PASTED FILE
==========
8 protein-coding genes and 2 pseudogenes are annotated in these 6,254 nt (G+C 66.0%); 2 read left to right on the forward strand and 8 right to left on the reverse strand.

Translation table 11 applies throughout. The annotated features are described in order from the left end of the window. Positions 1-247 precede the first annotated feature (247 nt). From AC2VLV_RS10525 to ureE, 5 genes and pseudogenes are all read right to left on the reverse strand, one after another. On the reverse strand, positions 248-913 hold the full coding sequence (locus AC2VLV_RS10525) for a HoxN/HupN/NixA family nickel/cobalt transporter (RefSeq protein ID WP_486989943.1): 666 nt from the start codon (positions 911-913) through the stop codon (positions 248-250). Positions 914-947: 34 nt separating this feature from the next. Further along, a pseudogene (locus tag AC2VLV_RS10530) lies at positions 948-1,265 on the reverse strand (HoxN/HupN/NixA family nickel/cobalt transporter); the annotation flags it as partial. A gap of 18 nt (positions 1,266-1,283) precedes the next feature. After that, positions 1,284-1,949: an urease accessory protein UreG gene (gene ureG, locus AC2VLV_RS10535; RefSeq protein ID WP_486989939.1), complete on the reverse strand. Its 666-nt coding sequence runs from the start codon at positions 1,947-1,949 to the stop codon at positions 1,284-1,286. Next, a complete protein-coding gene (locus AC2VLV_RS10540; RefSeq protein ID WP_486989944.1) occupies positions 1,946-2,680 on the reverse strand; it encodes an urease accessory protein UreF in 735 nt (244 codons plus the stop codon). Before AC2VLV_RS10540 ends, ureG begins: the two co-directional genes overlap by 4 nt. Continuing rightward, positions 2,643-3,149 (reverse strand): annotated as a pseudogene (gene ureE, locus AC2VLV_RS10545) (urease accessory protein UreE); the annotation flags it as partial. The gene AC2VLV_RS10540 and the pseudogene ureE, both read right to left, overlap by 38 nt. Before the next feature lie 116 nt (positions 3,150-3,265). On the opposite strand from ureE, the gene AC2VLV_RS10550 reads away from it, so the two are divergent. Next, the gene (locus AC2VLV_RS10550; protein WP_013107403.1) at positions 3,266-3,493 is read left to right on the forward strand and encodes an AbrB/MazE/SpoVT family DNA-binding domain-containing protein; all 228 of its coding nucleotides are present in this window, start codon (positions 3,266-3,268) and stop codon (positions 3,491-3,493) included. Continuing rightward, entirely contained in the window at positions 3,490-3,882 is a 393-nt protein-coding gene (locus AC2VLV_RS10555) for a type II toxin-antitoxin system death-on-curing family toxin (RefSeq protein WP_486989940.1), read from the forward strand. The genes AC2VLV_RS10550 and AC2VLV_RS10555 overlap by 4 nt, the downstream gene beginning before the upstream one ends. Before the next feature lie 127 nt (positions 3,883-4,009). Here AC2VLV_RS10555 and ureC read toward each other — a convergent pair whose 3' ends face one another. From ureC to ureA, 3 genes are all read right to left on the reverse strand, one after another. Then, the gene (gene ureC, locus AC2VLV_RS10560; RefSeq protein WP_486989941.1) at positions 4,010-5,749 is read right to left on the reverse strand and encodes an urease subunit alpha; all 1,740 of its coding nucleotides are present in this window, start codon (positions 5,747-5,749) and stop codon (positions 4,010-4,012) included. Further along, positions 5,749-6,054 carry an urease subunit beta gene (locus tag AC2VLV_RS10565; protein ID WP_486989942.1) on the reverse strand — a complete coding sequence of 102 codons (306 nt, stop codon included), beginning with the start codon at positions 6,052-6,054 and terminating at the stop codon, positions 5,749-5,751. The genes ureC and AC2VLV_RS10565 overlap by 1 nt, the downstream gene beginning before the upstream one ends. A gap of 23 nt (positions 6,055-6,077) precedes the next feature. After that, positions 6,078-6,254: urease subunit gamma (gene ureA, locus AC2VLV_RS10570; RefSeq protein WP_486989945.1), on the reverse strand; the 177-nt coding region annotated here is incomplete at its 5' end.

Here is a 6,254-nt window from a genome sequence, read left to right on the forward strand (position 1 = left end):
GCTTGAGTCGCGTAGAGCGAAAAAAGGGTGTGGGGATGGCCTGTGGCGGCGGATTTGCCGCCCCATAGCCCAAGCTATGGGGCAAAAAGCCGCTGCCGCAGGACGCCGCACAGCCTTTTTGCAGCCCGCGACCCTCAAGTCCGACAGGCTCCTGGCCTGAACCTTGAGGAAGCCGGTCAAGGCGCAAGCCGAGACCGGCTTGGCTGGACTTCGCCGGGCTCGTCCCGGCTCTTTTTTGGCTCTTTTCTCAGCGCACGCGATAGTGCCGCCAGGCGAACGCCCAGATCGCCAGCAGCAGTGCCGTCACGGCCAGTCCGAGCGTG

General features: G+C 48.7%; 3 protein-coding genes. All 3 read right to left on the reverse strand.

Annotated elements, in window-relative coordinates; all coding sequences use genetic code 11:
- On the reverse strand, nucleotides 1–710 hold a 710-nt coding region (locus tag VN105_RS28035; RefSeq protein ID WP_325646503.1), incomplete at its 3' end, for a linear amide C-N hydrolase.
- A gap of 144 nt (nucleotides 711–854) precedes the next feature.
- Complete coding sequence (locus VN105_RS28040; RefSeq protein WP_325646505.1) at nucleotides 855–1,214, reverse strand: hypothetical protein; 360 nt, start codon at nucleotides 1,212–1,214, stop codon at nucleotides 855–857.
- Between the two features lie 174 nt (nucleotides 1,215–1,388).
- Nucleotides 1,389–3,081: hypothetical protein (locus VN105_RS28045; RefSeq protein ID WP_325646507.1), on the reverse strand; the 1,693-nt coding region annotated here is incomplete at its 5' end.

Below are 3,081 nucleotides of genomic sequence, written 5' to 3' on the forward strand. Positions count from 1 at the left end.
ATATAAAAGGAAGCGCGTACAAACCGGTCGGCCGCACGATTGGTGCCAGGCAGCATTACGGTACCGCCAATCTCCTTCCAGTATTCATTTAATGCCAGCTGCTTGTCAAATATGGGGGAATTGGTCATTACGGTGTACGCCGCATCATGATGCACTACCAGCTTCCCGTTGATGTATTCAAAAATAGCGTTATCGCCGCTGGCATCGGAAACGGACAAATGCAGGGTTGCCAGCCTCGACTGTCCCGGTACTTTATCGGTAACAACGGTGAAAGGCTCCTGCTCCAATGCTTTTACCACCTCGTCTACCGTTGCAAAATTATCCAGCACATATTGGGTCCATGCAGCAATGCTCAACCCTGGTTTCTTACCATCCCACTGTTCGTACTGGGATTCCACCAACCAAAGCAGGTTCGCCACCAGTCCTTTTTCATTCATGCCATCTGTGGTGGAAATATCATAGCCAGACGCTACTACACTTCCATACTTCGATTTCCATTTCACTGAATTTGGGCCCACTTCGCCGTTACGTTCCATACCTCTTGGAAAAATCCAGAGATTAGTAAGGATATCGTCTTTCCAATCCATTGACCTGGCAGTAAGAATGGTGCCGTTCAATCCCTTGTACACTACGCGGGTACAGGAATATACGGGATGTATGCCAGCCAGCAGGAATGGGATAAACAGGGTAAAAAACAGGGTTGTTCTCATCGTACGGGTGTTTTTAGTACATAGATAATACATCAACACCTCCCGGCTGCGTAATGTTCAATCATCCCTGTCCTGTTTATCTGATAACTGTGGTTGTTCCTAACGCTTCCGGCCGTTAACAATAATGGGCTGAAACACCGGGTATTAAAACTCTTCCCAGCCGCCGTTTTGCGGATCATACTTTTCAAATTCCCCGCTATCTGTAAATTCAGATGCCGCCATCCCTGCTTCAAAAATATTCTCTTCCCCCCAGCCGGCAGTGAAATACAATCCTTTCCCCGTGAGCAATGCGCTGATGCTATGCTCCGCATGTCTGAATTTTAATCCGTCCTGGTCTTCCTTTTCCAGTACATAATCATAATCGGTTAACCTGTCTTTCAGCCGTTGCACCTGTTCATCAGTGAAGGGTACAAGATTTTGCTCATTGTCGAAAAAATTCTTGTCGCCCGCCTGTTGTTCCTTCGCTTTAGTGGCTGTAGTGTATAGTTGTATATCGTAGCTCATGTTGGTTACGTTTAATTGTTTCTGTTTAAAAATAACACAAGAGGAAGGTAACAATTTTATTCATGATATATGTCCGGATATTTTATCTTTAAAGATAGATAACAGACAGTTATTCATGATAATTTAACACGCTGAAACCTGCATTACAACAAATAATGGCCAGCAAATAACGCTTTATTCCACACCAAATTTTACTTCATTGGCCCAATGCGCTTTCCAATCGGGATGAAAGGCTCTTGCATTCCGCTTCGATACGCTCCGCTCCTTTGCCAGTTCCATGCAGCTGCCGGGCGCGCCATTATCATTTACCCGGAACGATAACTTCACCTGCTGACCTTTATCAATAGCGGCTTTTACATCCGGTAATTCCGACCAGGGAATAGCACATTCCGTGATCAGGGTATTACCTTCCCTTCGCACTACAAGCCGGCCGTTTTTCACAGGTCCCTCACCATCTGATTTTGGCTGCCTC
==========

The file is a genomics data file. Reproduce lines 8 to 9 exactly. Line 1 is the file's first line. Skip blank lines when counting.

- A gap of 144 nt (nucleotides 711–854) precedes the next feature.
- Complete coding sequence (locus VN105_RS28040; RefSeq protein WP_325646505.1) at nucleotides 855–1,214, reverse strand: hypothetical protein; 360 nt, start codon at nucleotides 1,212–1,214, stop codon at nucleotides 855–857.